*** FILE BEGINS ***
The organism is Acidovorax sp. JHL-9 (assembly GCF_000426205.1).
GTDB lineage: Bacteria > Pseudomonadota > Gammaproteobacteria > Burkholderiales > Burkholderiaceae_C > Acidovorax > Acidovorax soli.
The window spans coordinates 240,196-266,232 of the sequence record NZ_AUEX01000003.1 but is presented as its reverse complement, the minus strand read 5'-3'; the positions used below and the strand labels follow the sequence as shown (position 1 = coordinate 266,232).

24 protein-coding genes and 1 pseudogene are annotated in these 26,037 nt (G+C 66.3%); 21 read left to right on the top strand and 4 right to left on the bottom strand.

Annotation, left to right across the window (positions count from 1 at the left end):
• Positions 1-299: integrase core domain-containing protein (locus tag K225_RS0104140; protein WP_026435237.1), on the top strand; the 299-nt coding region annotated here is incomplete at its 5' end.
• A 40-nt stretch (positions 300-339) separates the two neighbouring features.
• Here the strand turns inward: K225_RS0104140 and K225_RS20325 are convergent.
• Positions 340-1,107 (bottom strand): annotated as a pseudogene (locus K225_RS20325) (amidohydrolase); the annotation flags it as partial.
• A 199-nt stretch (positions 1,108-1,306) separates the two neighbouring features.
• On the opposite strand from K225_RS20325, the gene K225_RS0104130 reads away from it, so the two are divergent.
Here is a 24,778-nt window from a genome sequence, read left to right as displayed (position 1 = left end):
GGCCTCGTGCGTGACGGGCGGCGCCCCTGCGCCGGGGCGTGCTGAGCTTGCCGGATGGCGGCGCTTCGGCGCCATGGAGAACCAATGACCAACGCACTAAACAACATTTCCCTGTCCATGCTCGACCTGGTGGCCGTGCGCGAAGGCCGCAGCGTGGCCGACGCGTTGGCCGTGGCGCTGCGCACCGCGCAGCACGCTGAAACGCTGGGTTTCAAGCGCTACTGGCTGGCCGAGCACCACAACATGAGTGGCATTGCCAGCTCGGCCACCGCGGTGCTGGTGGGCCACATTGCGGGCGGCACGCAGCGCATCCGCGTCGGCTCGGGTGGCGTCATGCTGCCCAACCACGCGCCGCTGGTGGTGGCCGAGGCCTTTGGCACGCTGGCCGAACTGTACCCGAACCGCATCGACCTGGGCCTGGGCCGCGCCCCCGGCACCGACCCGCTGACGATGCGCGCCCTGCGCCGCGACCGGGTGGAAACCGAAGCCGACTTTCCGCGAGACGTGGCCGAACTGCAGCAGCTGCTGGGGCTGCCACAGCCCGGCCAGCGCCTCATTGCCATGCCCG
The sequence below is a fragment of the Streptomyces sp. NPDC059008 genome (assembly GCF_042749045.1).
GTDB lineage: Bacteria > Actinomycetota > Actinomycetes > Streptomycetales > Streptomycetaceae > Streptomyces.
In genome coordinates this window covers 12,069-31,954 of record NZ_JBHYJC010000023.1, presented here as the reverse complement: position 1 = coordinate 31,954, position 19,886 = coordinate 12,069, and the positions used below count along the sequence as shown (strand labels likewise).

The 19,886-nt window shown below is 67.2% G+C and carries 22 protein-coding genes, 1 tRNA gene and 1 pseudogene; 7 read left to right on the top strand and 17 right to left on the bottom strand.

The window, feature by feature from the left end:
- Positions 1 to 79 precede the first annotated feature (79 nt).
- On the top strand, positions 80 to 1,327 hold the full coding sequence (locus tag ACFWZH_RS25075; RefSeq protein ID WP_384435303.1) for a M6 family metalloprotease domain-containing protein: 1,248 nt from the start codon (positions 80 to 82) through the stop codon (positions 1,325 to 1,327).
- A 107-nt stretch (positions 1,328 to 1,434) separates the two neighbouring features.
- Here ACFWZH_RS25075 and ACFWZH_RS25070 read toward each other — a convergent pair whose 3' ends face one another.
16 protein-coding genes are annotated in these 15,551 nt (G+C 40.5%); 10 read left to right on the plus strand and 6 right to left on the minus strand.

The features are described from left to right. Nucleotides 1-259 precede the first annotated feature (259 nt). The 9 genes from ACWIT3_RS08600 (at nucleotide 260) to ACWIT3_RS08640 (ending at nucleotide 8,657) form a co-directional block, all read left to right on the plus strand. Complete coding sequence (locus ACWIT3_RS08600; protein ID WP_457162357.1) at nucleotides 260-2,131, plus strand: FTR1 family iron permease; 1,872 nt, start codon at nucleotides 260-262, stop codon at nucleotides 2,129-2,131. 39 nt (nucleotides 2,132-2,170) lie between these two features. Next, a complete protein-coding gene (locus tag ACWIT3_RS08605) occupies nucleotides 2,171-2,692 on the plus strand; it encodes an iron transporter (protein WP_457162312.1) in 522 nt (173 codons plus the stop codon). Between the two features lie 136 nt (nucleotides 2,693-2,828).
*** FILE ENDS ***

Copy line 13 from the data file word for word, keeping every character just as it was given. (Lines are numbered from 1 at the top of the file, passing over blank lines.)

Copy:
GGCCTCGTGCGTGACGGGCGGCGCCCCTGCGCCGGGGCGTGCTGAGCTTGCCGGATGGCGGCGCTTCGGCGCCATGGAGAACCAATGACCAACGCACTAAACAACATTTCCCTGTCCATGCTCGACCTGGTGGCCGTGCGCGAAGGCCGCAGCGTGGCCGACGCGTTGGCCGTGGCGCTGCGCACCGCGCAGCACGCTGAAACGCTGGGTTTCAAGCGCTACTGGCTGGCCGAGCACCACAACATGAGTGGCATTGCCAGCTCGGCCACCGCGGTGCTGGTGGGCCACATTGCGGGCGGCACGCAGCGCATCCGCGTCGGCTCGGGTGGCGTCATGCTGCCCAACCACGCGCCGCTGGTGGTGGCCGAGGCCTTTGGCACGCTGGCCGAACTGTACCCGAACCGCATCGACCTGGGCCTGGGCCGCGCCCCCGGCACCGACCCGCTGACGATGCGCGCCCTGCGCCGCGACCGGGTGGAAACCGAAGCCGACTTTCCGCGAGACGTGGCCGAACTGCAGCAGCTGCTGGGGCTGCCACAGCCCGGCCAGCGCCTCATTGCCATGCCCG